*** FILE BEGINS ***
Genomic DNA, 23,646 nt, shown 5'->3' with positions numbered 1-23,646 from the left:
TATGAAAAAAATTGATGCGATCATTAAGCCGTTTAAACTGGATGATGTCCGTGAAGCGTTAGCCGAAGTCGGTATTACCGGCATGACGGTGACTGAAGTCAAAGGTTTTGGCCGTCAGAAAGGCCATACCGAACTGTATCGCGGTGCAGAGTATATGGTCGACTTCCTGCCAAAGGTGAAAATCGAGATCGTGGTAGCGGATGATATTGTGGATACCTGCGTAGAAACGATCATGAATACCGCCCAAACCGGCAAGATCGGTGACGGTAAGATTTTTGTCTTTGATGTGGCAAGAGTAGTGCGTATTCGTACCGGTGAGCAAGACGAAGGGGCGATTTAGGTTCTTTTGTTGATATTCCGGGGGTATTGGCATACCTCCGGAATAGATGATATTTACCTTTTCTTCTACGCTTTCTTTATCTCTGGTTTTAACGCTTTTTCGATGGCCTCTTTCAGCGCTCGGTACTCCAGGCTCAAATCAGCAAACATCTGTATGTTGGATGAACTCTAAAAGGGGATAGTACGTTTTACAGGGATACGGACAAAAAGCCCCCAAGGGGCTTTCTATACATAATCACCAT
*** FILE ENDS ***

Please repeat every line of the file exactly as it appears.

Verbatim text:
Genomic DNA, 23,646 nt, shown 5'->3' with positions numbered 1-23,646 from the left:
TATGAAAAAAATTGATGCGATCATTAAGCCGTTTAAACTGGATGATGTCCGTGAAGCGTTAGCCGAAGTCGGTATTACCGGCATGACGGTGACTGAAGTCAAAGGTTTTGGCCGTCAGAAAGGCCATACCGAACTGTATCGCGGTGCAGAGTATATGGTCGACTTCCTGCCAAAGGTGAAAATCGAGATCGTGGTAGCGGATGATATTGTGGATACCTGCGTAGAAACGATCATGAATACCGCCCAAACCGGCAAGATCGGTGACGGTAAGATTTTTGTCTTTGATGTGGCAAGAGTAGTGCGTATTCGTACCGGTGAGCAAGACGAAGGGGCGATTTAGGTTCTTTTGTTGATATTCCGGGGGTATTGGCATACCTCCGGAATAGATGATATTTACCTTTTCTTCTACGCTTTCTTTATCTCTGGTTTTAACGCTTTTTCGATGGCCTCTTTCAGCGCTCGGTACTCCAGGCTCAAATCAGCAAACATCTGTATGTTGGATGAACTCTAAAAGGGGATAGTACGTTTTACAGGGATACGGACAAAAAGCCCCCAAGGGGCTTTCTATACATAATCACCAT